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With the celebration of Diwali, Vatican officials ask for Catholics and Hindus ‘to walk and work together … for the common good’

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People shop for lanterns at a market in Mumbai, India, Oct. 28, 2021, ahead of Diwali, the Hindu festival of lights, which this year begins Oct. 24 in most countries. (CNS photo/Niharika Kulkarni, Reuters)

VATICAN CITY– At a time when tensions are growing, fueled by “blatant misuse of social media” and by political manipulation, Catholics and Hindus are called to teach personal responsibility for civilized behavior and to promote “respect, love and trust” among people, a Vatican office said.

Promoting “conviviality” requires each person to make a commitment to caring for one another and for creation, leaders of the Dicastery for Interreligious Dialogue wrote to Hindus around the world preparing to celebrate Diwali, a festival focusing on the victory of truth over lies, light over darkness, life over death and good over evil.

The Vatican released its 2022 message to Hindus Oct. 17 ahead of the festival that begins Oct. 24 in most countries. The message was signed by Cardinal Miguel Ayuso Guixot, dicastery president, and Msgr. Indunil Janakaratne Kodithuwakku, dicastery secretary.

Conviviality, the theme of the message, “calls for a readiness to walk and work together with charity, fraternity and sense of co-responsibility for the common good,” the Vatican officials said.

Cardinal Miguel Ayuso Guixot, now president of Dicastery for Interreligious Dialogue, speaks at a news conference at the Vatican in this Oct. 4, 2020, file photo. On Oct. 17, 2022, officials of the dicastery sent a message to Hindus preparing to celebrate Diwali, which begins Oct. 24 in most countries. (CNS photo/Paul Haring)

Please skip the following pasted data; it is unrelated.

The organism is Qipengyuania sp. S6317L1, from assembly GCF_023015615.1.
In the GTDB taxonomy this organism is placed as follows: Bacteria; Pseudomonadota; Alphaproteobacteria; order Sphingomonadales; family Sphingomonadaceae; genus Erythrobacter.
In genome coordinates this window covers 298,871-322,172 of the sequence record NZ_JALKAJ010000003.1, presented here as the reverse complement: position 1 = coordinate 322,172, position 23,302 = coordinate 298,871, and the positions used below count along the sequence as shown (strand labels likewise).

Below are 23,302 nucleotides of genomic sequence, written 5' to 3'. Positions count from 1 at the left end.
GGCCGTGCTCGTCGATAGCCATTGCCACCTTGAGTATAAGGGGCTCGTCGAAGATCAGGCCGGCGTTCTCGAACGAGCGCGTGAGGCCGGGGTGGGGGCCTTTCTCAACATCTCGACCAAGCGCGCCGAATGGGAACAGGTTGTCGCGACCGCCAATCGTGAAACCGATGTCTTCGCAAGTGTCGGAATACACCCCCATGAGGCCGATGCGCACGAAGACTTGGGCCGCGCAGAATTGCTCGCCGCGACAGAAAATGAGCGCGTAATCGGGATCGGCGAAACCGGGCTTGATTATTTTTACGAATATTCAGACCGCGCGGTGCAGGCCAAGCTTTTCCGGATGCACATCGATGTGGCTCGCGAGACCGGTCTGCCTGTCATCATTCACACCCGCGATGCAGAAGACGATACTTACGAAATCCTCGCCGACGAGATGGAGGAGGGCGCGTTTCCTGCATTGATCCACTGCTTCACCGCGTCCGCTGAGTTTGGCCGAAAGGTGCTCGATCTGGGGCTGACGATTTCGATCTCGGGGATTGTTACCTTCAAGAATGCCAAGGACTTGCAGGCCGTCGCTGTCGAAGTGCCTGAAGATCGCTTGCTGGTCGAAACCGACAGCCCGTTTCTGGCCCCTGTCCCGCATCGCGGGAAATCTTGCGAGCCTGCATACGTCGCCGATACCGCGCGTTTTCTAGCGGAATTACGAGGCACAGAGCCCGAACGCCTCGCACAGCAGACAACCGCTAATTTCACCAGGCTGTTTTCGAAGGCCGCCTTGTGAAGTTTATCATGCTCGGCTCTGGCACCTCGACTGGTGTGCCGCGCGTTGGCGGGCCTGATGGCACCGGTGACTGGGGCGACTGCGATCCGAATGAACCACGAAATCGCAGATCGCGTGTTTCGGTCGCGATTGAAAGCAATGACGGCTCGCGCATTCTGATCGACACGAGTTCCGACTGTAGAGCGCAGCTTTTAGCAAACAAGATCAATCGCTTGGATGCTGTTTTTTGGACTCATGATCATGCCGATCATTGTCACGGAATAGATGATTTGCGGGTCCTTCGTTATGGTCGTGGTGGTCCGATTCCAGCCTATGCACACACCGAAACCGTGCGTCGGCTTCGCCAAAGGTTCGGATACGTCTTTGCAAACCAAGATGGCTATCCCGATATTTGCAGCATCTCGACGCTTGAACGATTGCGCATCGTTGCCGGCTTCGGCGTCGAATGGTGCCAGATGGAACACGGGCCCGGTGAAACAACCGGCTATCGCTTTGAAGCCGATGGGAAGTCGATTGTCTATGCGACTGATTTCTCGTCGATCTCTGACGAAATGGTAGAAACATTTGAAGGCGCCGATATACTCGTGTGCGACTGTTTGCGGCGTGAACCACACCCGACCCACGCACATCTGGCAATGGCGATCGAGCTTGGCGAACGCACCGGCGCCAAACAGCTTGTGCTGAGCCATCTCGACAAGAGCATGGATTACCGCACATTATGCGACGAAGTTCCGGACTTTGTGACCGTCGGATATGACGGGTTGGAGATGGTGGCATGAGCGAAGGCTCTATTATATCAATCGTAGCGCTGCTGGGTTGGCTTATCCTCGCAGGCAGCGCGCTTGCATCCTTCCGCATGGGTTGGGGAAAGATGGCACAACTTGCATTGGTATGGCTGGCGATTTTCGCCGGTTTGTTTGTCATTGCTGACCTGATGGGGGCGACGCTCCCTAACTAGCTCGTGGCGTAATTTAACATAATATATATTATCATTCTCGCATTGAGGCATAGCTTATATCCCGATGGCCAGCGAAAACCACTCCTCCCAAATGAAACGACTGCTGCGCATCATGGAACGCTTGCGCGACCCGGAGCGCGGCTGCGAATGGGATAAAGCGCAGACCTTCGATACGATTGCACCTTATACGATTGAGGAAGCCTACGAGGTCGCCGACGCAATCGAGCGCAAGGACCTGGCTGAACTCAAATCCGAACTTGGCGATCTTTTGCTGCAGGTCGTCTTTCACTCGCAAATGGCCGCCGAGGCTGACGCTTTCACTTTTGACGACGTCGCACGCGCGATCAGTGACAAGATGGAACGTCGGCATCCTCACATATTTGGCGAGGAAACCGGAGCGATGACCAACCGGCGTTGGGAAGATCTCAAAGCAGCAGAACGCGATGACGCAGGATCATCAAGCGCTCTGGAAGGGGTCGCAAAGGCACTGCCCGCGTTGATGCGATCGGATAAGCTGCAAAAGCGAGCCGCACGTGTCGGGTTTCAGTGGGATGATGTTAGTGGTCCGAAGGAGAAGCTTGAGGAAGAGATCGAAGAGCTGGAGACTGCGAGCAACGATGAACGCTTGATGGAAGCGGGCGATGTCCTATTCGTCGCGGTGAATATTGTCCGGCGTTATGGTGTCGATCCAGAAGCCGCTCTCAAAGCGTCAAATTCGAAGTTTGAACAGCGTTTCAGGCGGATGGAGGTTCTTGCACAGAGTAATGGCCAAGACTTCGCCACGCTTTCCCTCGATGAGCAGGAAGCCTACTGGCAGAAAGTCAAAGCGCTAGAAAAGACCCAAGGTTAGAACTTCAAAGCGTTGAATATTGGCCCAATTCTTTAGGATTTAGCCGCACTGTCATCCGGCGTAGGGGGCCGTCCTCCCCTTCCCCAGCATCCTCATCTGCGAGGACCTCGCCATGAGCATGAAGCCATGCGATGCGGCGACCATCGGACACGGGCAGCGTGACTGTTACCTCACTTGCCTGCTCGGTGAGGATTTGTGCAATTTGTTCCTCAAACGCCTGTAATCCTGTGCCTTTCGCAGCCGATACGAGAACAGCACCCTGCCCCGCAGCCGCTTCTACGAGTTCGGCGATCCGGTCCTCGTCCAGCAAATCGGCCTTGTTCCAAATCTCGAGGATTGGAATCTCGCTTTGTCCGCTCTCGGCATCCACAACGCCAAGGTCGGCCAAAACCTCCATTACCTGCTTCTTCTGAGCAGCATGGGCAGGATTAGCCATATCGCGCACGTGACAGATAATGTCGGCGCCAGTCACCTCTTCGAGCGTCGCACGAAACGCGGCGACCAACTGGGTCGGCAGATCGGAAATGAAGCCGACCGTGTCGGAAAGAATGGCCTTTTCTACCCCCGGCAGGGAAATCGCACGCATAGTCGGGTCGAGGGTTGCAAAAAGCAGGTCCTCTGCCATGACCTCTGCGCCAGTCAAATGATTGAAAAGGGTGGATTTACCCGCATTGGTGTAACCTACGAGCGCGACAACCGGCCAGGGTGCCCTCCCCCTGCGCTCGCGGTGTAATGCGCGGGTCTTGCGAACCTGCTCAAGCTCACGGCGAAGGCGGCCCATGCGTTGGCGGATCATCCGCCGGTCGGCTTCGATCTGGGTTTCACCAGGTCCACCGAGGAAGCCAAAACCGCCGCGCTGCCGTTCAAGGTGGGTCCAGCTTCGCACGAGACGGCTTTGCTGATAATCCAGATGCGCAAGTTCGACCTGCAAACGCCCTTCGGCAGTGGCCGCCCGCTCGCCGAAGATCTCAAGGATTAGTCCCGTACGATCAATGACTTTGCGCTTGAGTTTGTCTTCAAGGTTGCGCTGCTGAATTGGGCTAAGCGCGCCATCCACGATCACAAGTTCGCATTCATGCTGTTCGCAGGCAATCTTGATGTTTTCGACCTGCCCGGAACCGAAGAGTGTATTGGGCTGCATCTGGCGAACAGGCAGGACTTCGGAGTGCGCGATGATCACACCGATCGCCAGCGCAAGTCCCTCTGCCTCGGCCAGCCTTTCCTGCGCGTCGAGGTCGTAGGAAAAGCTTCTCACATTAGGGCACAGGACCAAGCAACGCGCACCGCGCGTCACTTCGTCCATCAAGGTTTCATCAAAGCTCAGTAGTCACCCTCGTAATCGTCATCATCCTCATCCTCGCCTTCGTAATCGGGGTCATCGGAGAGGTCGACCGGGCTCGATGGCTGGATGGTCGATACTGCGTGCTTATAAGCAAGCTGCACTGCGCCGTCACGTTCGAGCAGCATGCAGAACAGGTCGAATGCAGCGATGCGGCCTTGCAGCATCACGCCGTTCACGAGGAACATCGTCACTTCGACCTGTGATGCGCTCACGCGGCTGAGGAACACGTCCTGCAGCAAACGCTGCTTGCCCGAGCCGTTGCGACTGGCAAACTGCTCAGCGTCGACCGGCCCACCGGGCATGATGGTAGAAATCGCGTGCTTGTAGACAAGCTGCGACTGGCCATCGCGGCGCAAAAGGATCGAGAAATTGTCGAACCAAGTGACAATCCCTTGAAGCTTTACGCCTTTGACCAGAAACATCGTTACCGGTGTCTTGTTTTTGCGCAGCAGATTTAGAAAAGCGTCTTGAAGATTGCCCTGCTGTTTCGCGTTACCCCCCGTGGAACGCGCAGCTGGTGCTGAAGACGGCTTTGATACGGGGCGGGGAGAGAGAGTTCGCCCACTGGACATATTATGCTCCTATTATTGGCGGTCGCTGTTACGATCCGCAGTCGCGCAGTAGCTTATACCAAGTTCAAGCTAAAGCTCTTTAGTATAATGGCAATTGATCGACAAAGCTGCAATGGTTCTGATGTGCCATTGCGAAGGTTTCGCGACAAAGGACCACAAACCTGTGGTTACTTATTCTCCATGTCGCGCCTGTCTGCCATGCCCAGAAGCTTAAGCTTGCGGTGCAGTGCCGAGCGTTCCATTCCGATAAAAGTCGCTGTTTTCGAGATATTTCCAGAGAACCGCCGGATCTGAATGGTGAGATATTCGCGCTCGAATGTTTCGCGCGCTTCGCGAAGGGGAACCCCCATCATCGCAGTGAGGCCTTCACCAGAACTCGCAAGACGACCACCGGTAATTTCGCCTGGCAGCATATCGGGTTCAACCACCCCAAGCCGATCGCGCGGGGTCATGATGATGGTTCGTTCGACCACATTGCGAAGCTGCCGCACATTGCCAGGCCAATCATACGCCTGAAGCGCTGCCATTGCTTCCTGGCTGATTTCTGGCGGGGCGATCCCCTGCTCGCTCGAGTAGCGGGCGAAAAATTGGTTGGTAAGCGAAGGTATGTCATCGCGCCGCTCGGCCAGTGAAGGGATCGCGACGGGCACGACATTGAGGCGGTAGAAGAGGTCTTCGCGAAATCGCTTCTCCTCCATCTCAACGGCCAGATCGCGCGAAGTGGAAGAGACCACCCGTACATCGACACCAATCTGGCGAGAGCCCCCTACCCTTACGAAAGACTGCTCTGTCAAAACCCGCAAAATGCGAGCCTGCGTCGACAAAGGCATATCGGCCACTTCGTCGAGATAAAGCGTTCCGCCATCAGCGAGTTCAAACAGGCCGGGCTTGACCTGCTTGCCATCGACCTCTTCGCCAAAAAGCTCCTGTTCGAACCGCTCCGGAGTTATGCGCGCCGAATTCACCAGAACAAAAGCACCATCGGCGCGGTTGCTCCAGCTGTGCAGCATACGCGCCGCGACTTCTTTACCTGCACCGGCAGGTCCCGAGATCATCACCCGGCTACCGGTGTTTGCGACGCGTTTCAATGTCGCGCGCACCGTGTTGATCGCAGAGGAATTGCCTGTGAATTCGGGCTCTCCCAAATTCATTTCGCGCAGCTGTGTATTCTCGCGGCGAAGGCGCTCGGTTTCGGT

People shop for lanterns at a market in Mumbai, India, Oct. 28, 2021, ahead of Diwali, the Hindu festival of lights, which this year begins Oct. 24 in most countries. (CNS photo/Niharika Kulkarni, Reuters)

Making the world a better place for everyone also requires recognizing “the transcendental dignity of every human person and his or her legitimate rights,” promoting sustainable development and making a commitment to living in harmony with other people and with nature, they said.

The message noted “growing instances of tensions, conflicts and violence in different parts of the world on the basis of religious, cultural, ethnic, racial and linguistic identities and supremacies” and said they often are “fueled by competitive, populist and expansionist politics,” by majority and minority movements and “blatant misuse of social media.”

But, the Vatican officials said, “we, as believers, are not to give into pessimism but rather stay united and act as examples for others to emulate.”

“May we, Christians and Hindus, joining hands with those of all other religious traditions and people of goodwill, promote, individually and collectively, the spirit of conviviality and co-responsibility to transform this world into a secure home for everyone to live in with peace and joy,” they said.